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ERCO


Ercoupe Flying In Air
Spin-proof, stall-proof, slip-proof Ercoupe in the air.
CPAM Photograph, ERCO Collection/R. Dunn
Henry Berliner, of Berliner Helicopter fame, founded Engineering and Research Corporation (ERCO) in 1930 and served as its President and Chief Executive Officer. In 1937, Berliner purchased 50 acres of land in Riverdale, MD, near the College Park Airport, and built the large ERCO factory and airstrip. One of ERCO's most significant achievements was the development of the Ercoupe aircraft.

The Ercoupe contained many innovative design features that produced an aircraft that was safe, easy to fly, and certified by the Civil Aeronautics Administration (CAA) as "characteristically incapable of spinning." The aircraft was designed by Fred E. Weick, a noted aeronautical engineer, who before coming to ERCO in 1936, worked for the National Advisory Committee for Aeronautics (NACA). The first experimental model of the Ercoupe was test flown at College Park airport in 1937. Construction of the production prototype was completed in 1939 and certification by the CAA was completed in 1940. The first Ercoupe, serial no. 1, was owned by George Brinckerhoff and flown at College Park Airport, and now belongs to the National Air and Space Museum.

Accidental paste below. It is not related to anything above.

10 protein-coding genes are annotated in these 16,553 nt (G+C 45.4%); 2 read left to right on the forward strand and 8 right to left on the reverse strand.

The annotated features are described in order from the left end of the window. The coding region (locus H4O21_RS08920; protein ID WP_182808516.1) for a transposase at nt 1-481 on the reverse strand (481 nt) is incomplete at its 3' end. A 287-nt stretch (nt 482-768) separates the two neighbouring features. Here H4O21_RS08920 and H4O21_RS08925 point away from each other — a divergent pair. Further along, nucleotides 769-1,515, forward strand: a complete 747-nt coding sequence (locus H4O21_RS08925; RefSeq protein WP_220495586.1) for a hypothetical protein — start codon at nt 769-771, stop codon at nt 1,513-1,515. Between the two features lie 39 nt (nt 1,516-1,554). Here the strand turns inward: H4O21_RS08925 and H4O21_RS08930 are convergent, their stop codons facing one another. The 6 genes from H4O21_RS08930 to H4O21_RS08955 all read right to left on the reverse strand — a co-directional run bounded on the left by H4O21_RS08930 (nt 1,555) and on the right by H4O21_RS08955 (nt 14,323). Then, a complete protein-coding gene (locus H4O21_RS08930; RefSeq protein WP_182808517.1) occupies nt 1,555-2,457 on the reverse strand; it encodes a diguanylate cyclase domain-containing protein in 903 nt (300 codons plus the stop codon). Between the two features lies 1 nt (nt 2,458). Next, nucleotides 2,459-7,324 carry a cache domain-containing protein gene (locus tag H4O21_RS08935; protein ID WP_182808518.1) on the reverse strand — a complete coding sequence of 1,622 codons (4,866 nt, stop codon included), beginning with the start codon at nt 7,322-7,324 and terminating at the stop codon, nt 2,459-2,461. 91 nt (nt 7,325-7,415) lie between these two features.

Engineering Research Corp. in Riverdale
 
Engineering and Research Corporation factory in Riverdale, MD.
CPAM Photograph, ERCO Collection/R. Dunn

During World War II, the ERCO factory produced several products under contract with the U.S. Government, including gun turrets. ERCO earned an "E" award for excellence in meeting manufacturing goals in its war contracts and employed hundreds of local residents in its wartime efforts.

In 1947, Berliner decided to get out of the aviation industry and sold the drawings, tools, parts, materials and distribution rights for the Ercoupe to Sanders Aviation, although the small aircraft market had fallen into decline. In all, ERCO and Sanders Aviation sold just over 5,000 Ercoupes.

The ERCO collection of the College Park Aviation Museum is now one of the newest additions to the Maryland Digital Cultural Heritage project, a collaborative, statewide digitization program headquartered at the Enoch Pratt Free Library/State Library Resource Center in Baltimore.

Take a look at http://collections.mdch.org/cdm/landingpage/collection/erco